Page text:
Altar Call – Opelika-Auburn News
November 18, 2001
Danny Morris, a good friend for more than 30 years, is one of the funniest guys I have ever known. A Methodist preacher like me, he recently retired but he is still telling funny stories. Danny came on the staff of the Methodist Board of Discipleship in Nashville shortly I left and he worked there for a quarter of a century as a leader in spiritual formation and prayer.
When I ran into Danny at Lake Junaluska, North Carolina, he gave me a copy of his latest book titled Spirits Laughing, the Gift of a Cheerful Heart. I don’t know what it costs since he gave it to me, but it is published by Providence House Publishers in Franklin, Tennessee.
One of the funniest stories in the book Danny calls "The Refrigerator Story." I must share it with you. I hope you will like it so much you will buy a copy of Danny’s book. Here’s the story:
"Recently I have been thinking a lot about the guy who had huge arms with bulging muscles. When he flexed his arms, veins popped out, like vines on a tree trunk.
"He came home early from work one day and found a lighted cigar in an ashtray in his upstairs apartment. He knew someone was there. He flew into a rage, going from room to room looking for the intruder.
"He looked under the bed.
"He looked in the bathroom.
"He looked in the closets.
"He looked in the pantry.
"He knew someone was there or had been.
"Standing in the kitchen, seething with anger, he looked out the window and saw a man running down the outside stairs to his building. He grabbed the refrigerator and with a burst of super-human strength, lifted it over his head, his arms bulging with the strain. His veins popped out like vines on that tree trunk mentioned earlier.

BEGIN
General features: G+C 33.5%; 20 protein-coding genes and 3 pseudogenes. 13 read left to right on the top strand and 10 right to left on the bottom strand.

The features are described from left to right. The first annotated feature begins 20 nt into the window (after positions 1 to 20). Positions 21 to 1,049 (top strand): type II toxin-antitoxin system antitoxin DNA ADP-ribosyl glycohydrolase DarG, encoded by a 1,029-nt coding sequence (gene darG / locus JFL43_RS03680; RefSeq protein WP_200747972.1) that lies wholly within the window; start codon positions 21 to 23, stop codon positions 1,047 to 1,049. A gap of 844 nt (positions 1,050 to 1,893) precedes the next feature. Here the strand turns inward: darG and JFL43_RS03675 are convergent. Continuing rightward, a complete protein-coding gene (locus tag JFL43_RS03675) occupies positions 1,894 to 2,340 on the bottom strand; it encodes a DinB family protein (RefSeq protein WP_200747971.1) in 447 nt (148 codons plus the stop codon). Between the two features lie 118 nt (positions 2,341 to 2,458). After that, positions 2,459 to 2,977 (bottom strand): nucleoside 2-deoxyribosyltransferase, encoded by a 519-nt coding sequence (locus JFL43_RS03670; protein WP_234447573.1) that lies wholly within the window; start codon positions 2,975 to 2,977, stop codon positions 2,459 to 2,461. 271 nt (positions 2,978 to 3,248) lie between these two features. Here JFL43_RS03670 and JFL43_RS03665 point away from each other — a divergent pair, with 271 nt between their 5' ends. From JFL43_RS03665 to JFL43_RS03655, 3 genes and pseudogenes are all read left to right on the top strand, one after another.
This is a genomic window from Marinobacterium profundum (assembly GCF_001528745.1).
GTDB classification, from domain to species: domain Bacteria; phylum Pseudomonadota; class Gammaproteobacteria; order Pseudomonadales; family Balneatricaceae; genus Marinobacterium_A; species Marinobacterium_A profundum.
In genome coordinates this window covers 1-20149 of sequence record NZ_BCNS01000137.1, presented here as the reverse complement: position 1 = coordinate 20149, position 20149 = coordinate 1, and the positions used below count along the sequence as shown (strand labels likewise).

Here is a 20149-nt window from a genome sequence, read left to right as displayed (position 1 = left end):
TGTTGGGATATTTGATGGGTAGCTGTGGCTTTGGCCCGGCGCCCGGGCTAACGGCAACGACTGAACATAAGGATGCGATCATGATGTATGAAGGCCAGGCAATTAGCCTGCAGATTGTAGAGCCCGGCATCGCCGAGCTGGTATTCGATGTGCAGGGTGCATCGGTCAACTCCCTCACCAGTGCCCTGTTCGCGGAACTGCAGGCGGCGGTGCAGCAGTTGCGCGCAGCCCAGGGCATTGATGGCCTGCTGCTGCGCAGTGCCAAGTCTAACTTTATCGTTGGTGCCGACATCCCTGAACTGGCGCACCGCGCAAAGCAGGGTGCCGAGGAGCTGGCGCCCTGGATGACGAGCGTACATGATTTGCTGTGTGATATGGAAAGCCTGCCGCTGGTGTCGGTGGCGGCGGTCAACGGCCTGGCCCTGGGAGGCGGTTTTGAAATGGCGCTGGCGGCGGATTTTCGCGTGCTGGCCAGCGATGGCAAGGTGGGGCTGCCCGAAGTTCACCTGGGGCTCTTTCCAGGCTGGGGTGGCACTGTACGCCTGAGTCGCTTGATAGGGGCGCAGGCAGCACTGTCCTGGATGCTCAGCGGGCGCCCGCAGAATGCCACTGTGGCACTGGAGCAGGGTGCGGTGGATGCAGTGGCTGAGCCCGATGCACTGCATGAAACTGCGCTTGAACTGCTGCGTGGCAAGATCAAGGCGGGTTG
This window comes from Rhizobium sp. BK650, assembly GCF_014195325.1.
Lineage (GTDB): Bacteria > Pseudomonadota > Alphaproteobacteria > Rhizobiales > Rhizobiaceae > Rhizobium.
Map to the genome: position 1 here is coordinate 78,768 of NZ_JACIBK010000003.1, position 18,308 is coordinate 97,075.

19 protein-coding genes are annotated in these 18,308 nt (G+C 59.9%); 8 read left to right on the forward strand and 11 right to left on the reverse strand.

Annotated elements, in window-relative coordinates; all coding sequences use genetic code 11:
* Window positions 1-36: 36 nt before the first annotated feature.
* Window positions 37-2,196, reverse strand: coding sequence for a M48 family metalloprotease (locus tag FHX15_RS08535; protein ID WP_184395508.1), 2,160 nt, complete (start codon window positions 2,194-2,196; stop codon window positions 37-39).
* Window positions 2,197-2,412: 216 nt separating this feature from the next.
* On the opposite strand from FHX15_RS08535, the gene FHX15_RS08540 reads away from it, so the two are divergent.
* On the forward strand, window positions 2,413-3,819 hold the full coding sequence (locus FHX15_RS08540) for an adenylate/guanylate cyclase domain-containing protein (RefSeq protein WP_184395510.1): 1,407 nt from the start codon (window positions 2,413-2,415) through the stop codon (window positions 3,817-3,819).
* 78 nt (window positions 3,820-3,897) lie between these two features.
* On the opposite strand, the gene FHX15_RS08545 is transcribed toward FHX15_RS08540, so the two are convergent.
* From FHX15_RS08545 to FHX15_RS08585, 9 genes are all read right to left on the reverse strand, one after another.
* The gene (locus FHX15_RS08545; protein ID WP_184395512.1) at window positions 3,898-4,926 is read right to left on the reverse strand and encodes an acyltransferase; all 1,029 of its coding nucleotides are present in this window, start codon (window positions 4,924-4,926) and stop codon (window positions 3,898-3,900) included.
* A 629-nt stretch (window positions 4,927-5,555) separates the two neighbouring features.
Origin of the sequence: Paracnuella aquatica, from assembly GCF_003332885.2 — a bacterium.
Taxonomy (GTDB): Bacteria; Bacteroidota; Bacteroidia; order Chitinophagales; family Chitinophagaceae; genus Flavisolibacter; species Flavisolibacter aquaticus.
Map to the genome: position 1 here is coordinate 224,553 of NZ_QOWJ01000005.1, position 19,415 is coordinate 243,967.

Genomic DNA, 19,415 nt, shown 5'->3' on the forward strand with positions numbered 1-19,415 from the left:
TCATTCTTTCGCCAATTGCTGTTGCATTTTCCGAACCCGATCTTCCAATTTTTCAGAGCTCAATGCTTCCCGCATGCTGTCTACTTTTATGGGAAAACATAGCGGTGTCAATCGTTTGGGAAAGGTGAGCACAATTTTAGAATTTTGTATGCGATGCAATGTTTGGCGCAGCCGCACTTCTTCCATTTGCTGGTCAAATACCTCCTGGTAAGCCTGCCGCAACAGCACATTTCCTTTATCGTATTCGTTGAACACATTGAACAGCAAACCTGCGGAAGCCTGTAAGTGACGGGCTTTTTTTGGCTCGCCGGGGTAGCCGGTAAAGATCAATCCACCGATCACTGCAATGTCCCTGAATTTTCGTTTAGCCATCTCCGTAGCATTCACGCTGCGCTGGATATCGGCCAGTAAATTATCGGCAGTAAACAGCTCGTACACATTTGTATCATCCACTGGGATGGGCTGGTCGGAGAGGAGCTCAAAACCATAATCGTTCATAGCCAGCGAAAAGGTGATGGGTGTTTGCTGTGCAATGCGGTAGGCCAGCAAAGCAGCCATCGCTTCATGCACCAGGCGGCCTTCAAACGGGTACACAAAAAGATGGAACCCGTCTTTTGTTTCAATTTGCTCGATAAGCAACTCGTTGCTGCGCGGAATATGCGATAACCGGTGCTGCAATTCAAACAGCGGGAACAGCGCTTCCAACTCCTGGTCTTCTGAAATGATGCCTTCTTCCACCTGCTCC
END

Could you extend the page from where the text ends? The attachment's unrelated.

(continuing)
"With a mighty heave, he threw the refrigerator through the upper story window and onto the man as he ran on the sidewalk below. The refrigerator fell on the man and killed him! The muscle guy was stunned at what he had done when he snapped back from his jealous rage into reality. As he leaned forward to look out the window, his foot slipped on a piece of broken glass and he fell out of the window onto the refrigerator. And he was killed.
"Now there was a line at the Big Gate. One guy stepped forward and said, ‘Gatekeeper, I don’t know why I’m here. You see my wife sent me to the store for milk and bread for supper. I was hurrying along on the sidewalk and---I know this may be hard for you to believe ---but a refrigerator fell on me!’
"The Gatekeeper said, ‘You come on in; you are welcome here!’ The next guy said, ‘O Gatekeeper, I heard what that man said and I realize what a terrible mistake I made! You see I came home. . .There was this cigar butt. . . .I looked everywhere. . . . in the bedroom. . . . in the bathroom. . . . in the pantry. . . . I saw this man running. I grabbed the refrigerator and . . . . Oh my, I made a big mistake and I don’t deserve to be here!’ The Gatekeeper said, ‘This is the place for repentant people. Come on in; you are welcome here.’
"The third guy standing in line said, ‘Gatekeeper, I don’t know why I’m here, either. You see I was sitting in this refrigerator. . . .’"
Danny points out that this is a wonderfully absurd story, but what makes it so powerful is its surprise, its unpredictable ending.
Throughout his book Danny encourages his readers to look for similar events and circumstances in their lives, situations that took an unpredictable turn, so they can find funny experiences to share with others. His point is that the absurd stuff, the off-the-wall moments of surprise in our lives, provide a needed rhythm and relief and release from serious living. Such "gifts of humor" can inject a little welcome fun into the situations that we have to face.
I heartily agree. Next time I want to share with you Danny’s story about "the Commode Man." You’ll love it!